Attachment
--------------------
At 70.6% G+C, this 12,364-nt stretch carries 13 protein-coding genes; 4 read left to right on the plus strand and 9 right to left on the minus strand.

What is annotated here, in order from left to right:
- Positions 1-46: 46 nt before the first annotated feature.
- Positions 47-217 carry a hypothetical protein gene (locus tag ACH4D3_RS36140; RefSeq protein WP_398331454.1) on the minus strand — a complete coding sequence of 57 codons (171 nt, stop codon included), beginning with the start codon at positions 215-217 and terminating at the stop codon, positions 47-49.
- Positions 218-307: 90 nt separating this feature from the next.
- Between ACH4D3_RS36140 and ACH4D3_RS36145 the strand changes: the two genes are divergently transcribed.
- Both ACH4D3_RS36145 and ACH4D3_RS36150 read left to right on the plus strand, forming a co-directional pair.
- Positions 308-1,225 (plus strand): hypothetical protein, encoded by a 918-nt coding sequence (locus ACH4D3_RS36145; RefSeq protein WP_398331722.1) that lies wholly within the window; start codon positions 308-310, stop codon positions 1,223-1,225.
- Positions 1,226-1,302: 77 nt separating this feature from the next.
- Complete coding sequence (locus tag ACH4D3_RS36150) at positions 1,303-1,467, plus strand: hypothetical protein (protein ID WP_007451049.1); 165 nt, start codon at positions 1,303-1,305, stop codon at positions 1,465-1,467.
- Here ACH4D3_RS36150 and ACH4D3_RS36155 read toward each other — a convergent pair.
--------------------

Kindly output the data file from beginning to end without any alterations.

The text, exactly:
At 70.6% G+C, this 12,364-nt stretch carries 13 protein-coding genes; 4 read left to right on the plus strand and 9 right to left on the minus strand.

What is annotated here, in order from left to right:
- Positions 1-46: 46 nt before the first annotated feature.
- Positions 47-217 carry a hypothetical protein gene (locus tag ACH4D3_RS36140; RefSeq protein WP_398331454.1) on the minus strand — a complete coding sequence of 57 codons (171 nt, stop codon included), beginning with the start codon at positions 215-217 and terminating at the stop codon, positions 47-49.
- Positions 218-307: 90 nt separating this feature from the next.
- Between ACH4D3_RS36140 and ACH4D3_RS36145 the strand changes: the two genes are divergently transcribed.
- Both ACH4D3_RS36145 and ACH4D3_RS36150 read left to right on the plus strand, forming a co-directional pair.
- Positions 308-1,225 (plus strand): hypothetical protein, encoded by a 918-nt coding sequence (locus ACH4D3_RS36145; RefSeq protein WP_398331722.1) that lies wholly within the window; start codon positions 308-310, stop codon positions 1,223-1,225.
- Positions 1,226-1,302: 77 nt separating this feature from the next.
- Complete coding sequence (locus tag ACH4D3_RS36150) at positions 1,303-1,467, plus strand: hypothetical protein (protein ID WP_007451049.1); 165 nt, start codon at positions 1,303-1,305, stop codon at positions 1,465-1,467.
- Here ACH4D3_RS36150 and ACH4D3_RS36155 read toward each other — a convergent pair.